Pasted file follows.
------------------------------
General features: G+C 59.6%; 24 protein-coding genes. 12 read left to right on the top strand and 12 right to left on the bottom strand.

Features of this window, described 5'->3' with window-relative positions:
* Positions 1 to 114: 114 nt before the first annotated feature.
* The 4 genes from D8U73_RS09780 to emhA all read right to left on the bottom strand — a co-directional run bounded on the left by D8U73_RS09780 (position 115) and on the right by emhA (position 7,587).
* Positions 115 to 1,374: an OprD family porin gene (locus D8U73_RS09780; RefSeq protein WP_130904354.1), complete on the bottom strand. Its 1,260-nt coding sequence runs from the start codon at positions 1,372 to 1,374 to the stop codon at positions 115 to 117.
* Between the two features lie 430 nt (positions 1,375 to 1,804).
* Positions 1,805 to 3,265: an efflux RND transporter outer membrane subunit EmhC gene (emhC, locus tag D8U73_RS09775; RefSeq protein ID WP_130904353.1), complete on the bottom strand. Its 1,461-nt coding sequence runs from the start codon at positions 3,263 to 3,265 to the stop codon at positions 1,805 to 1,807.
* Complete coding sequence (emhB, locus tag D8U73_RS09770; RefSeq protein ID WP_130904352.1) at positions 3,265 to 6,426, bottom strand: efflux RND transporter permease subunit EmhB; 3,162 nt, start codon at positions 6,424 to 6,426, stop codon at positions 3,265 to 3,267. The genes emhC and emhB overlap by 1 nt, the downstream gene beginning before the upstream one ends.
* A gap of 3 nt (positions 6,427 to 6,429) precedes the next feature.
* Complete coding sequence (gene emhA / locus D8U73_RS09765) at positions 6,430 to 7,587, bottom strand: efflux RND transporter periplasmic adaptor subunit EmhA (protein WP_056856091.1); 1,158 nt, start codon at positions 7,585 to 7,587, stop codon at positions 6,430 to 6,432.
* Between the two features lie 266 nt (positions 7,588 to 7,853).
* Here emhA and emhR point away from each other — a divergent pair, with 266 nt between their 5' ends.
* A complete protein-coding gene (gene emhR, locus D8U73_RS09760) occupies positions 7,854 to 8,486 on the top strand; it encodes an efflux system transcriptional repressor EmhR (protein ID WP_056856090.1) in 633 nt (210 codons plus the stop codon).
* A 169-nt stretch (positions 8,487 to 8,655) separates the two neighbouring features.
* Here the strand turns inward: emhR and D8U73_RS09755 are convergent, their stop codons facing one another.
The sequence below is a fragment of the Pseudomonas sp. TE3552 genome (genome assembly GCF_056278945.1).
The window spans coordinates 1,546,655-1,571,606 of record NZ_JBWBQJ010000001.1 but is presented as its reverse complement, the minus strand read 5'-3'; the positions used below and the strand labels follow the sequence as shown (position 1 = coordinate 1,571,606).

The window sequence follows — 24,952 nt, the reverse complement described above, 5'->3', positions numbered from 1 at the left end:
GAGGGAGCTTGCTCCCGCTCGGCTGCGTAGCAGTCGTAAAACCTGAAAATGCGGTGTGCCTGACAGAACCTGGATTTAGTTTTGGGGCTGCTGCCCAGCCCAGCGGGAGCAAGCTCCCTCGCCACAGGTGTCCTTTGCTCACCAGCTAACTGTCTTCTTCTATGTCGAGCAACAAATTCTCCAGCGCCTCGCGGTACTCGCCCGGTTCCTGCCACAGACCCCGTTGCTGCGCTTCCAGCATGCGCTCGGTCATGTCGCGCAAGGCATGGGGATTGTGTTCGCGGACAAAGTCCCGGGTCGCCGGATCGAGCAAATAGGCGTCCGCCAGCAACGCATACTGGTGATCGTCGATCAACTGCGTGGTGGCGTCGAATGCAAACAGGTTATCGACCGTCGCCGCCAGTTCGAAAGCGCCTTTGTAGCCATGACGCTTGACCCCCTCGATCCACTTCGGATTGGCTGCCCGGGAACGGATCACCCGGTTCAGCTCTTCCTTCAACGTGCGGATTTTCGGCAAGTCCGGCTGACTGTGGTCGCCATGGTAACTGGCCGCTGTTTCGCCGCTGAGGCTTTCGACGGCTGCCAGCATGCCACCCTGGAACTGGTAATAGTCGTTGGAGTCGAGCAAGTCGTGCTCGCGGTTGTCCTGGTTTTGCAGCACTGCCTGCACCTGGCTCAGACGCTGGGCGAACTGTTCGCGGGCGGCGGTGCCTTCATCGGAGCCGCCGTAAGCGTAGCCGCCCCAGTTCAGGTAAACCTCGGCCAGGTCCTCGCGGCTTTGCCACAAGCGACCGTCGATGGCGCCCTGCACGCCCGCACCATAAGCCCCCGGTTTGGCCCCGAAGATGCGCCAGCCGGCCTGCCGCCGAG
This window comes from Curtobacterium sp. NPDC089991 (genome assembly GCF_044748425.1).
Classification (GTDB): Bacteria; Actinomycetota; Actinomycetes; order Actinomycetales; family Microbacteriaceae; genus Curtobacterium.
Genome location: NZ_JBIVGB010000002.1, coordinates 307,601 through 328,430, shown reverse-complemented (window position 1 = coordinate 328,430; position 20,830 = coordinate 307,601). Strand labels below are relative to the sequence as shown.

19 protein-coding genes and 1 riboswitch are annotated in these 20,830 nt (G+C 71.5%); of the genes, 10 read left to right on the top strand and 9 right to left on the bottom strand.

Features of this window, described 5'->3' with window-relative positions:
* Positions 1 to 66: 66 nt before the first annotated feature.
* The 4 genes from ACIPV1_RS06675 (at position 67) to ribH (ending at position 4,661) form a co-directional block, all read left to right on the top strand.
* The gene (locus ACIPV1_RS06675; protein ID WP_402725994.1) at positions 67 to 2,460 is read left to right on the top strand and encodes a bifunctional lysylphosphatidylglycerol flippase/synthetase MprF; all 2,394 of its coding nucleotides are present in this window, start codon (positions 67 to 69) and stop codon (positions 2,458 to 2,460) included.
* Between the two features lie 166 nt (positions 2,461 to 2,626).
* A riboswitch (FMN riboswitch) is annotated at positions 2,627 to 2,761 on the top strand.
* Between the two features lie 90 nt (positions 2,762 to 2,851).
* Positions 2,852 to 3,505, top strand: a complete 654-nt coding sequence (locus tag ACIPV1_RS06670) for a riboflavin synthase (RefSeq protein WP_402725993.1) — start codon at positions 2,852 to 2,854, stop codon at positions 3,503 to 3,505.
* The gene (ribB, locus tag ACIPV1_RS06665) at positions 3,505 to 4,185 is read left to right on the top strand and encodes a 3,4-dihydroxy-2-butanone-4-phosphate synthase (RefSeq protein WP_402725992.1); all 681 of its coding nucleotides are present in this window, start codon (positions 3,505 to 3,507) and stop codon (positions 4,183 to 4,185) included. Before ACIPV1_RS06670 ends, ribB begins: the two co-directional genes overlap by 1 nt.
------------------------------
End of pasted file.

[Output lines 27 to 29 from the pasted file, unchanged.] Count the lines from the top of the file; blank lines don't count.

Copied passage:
* The gene (locus ACIPV1_RS06675; protein ID WP_402725994.1) at positions 67 to 2,460 is read left to right on the top strand and encodes a bifunctional lysylphosphatidylglycerol flippase/synthetase MprF; all 2,394 of its coding nucleotides are present in this window, start codon (positions 67 to 69) and stop codon (positions 2,458 to 2,460) included.
* Between the two features lie 166 nt (positions 2,461 to 2,626).
* A riboswitch (FMN riboswitch) is annotated at positions 2,627 to 2,761 on the top strand.